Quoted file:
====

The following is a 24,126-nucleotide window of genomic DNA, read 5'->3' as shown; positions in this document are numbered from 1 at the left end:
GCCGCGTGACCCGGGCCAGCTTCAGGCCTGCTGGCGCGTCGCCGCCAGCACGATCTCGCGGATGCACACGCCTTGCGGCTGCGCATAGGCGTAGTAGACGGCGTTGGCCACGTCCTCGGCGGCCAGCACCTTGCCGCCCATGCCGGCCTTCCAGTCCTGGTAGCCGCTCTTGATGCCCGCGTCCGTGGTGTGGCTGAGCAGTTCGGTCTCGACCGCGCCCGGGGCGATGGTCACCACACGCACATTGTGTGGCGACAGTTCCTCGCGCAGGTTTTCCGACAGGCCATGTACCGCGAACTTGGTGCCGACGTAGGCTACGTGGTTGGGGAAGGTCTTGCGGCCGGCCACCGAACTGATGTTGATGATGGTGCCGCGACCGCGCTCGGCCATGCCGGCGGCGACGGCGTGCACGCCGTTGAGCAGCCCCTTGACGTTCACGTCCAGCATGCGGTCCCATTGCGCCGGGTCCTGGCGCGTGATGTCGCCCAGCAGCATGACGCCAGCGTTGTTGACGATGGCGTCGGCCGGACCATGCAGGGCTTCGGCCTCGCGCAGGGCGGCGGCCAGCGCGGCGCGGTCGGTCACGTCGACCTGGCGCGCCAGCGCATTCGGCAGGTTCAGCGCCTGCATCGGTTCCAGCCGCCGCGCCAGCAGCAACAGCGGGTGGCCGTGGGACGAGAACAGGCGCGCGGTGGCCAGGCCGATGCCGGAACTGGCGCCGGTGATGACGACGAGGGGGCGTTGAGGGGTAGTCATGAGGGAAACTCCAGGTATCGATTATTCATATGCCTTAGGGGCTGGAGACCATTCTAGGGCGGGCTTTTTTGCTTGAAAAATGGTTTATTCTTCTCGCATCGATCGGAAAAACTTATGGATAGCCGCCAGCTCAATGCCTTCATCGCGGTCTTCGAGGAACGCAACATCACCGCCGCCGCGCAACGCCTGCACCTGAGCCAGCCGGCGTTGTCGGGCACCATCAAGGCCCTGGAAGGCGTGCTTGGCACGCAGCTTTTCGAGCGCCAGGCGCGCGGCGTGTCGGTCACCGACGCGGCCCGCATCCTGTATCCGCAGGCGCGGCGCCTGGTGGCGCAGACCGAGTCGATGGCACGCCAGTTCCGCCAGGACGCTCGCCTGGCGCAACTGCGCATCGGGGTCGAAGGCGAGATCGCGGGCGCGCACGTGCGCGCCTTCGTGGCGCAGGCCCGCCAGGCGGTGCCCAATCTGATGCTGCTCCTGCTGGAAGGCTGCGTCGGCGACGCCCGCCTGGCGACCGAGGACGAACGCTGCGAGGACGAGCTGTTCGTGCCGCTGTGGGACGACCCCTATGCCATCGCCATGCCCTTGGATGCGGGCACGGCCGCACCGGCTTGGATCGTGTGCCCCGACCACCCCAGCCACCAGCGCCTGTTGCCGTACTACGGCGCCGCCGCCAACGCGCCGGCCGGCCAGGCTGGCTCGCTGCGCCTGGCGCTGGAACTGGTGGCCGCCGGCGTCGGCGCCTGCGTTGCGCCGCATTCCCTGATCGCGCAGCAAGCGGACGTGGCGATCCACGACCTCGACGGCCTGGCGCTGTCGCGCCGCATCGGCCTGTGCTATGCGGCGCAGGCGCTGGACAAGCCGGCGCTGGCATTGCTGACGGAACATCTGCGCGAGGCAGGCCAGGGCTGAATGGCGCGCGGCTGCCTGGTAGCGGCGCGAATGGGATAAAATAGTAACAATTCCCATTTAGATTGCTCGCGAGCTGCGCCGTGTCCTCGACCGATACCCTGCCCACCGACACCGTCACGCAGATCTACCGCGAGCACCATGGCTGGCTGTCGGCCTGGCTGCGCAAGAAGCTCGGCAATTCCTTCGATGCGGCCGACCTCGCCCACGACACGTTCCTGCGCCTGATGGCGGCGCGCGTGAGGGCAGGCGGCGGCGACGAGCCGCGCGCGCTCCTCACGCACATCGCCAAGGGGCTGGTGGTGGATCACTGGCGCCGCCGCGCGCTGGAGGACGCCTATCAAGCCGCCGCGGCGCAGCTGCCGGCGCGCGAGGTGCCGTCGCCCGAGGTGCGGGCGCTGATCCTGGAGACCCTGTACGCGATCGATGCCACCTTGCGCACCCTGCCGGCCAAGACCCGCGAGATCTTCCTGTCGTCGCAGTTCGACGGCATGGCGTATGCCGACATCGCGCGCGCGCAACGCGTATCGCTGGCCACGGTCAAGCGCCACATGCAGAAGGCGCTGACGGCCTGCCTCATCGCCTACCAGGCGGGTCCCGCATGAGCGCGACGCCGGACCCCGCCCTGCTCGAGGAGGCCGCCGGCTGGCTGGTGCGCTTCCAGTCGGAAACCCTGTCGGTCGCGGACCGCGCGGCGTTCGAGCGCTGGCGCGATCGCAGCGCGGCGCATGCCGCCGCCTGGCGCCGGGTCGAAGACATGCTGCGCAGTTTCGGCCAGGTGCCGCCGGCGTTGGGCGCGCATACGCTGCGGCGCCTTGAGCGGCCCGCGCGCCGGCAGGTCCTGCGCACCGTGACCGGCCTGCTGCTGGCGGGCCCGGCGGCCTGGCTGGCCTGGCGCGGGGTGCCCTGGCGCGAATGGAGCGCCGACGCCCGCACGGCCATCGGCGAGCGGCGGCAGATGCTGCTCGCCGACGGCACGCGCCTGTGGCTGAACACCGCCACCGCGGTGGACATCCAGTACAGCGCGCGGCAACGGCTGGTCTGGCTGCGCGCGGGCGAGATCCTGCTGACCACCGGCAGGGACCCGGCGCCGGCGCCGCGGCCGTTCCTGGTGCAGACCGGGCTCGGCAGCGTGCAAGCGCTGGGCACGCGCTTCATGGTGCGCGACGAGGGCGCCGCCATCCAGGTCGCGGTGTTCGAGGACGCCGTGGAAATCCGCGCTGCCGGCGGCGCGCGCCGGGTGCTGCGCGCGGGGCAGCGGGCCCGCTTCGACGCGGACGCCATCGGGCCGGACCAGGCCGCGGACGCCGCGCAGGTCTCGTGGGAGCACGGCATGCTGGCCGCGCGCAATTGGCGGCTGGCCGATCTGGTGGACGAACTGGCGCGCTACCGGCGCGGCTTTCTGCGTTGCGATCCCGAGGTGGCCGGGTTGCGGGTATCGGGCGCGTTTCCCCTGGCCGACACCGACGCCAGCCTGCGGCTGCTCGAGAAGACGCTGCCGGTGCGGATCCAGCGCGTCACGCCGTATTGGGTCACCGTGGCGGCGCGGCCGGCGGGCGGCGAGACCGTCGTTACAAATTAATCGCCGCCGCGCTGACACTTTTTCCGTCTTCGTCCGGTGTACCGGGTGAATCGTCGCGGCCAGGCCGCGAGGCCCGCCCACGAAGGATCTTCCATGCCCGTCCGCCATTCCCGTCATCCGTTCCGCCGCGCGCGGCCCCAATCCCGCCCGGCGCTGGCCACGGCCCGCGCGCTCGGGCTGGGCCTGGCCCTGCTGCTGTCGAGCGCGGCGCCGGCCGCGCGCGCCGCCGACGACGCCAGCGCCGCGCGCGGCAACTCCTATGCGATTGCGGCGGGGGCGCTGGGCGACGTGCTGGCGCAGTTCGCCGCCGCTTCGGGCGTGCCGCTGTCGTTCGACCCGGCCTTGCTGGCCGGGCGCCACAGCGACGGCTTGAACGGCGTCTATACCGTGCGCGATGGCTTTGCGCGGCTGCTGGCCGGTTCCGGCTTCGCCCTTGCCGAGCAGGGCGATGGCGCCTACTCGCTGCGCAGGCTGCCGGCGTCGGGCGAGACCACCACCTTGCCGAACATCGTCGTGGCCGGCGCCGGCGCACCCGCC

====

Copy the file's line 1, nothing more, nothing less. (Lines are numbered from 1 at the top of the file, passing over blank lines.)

The following is a 24,126-nucleotide window of genomic DNA, read 5'->3' as shown; positions in this document are numbered from 1 at the left end: